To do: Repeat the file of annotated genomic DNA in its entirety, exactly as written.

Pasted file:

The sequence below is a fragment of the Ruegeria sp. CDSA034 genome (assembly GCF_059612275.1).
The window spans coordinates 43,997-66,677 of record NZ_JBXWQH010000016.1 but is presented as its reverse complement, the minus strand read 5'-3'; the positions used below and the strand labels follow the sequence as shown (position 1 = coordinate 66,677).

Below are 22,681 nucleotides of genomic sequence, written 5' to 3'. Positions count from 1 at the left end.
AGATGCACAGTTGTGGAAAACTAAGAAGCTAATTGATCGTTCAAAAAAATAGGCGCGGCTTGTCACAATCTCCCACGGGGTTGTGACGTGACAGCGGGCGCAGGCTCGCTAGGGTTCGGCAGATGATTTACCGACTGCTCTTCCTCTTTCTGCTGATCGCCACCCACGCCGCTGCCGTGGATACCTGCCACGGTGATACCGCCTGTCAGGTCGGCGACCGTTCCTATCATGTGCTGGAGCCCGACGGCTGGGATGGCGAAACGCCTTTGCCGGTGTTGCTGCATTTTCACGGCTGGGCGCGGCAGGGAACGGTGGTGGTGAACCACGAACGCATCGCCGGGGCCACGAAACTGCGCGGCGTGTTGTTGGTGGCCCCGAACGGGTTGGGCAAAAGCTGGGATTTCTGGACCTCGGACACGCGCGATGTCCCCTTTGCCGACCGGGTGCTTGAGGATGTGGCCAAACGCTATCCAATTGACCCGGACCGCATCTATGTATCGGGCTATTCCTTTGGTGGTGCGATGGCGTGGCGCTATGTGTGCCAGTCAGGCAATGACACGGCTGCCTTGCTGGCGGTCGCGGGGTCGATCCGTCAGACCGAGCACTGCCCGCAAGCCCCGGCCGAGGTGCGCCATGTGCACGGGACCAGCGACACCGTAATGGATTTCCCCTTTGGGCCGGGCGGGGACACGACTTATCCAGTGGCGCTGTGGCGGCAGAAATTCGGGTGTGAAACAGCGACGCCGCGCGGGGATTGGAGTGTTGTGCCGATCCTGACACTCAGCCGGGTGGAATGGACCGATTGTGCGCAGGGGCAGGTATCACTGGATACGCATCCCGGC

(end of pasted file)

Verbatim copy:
The sequence below is a fragment of the Ruegeria sp. CDSA034 genome (assembly GCF_059612275.1).
The window spans coordinates 43,997-66,677 of record NZ_JBXWQH010000016.1 but is presented as its reverse complement, the minus strand read 5'-3'; the positions used below and the strand labels follow the sequence as shown (position 1 = coordinate 66,677).

Below are 22,681 nucleotides of genomic sequence, written 5' to 3'. Positions count from 1 at the left end.
AGATGCACAGTTGTGGAAAACTAAGAAGCTAATTGATCGTTCAAAAAAATAGGCGCGGCTTGTCACAATCTCCCACGGGGTTGTGACGTGACAGCGGGCGCAGGCTCGCTAGGGTTCGGCAGATGATTTACCGACTGCTCTTCCTCTTTCTGCTGATCGCCACCCACGCCGCTGCCGTGGATACCTGCCACGGTGATACCGCCTGTCAGGTCGGCGACCGTTCCTATCATGTGCTGGAGCCCGACGGCTGGGATGGCGAAACGCCTTTGCCGGTGTTGCTGCATTTTCACGGCTGGGCGCGGCAGGGAACGGTGGTGGTGAACCACGAACGCATCGCCGGGGCCACGAAACTGCGCGGCGTGTTGTTGGTGGCCCCGAACGGGTTGGGCAAAAGCTGGGATTTCTGGACCTCGGACACGCGCGATGTCCCCTTTGCCGACCGGGTGCTTGAGGATGTGGCCAAACGCTATCCAATTGACCCGGACCGCATCTATGTATCGGGCTATTCCTTTGGTGGTGCGATGGCGTGGCGCTATGTGTGCCAGTCAGGCAATGACACGGCTGCCTTGCTGGCGGTCGCGGGGTCGATCCGTCAGACCGAGCACTGCCCGCAAGCCCCGGCCGAGGTGCGCCATGTGCACGGGACCAGCGACACCGTAATGGATTTCCCCTTTGGGCCGGGCGGGGACACGACTTATCCAGTGGCGCTGTGGCGGCAGAAATTCGGGTGTGAAACAGCGACGCCGCGCGGGGATTGGAGTGTTGTGCCGATCCTGACACTCAGCCGGGTGGAATGGACCGATTGTGCGCAGGGGCAGGTATCACTGGATACGCATCCCGGC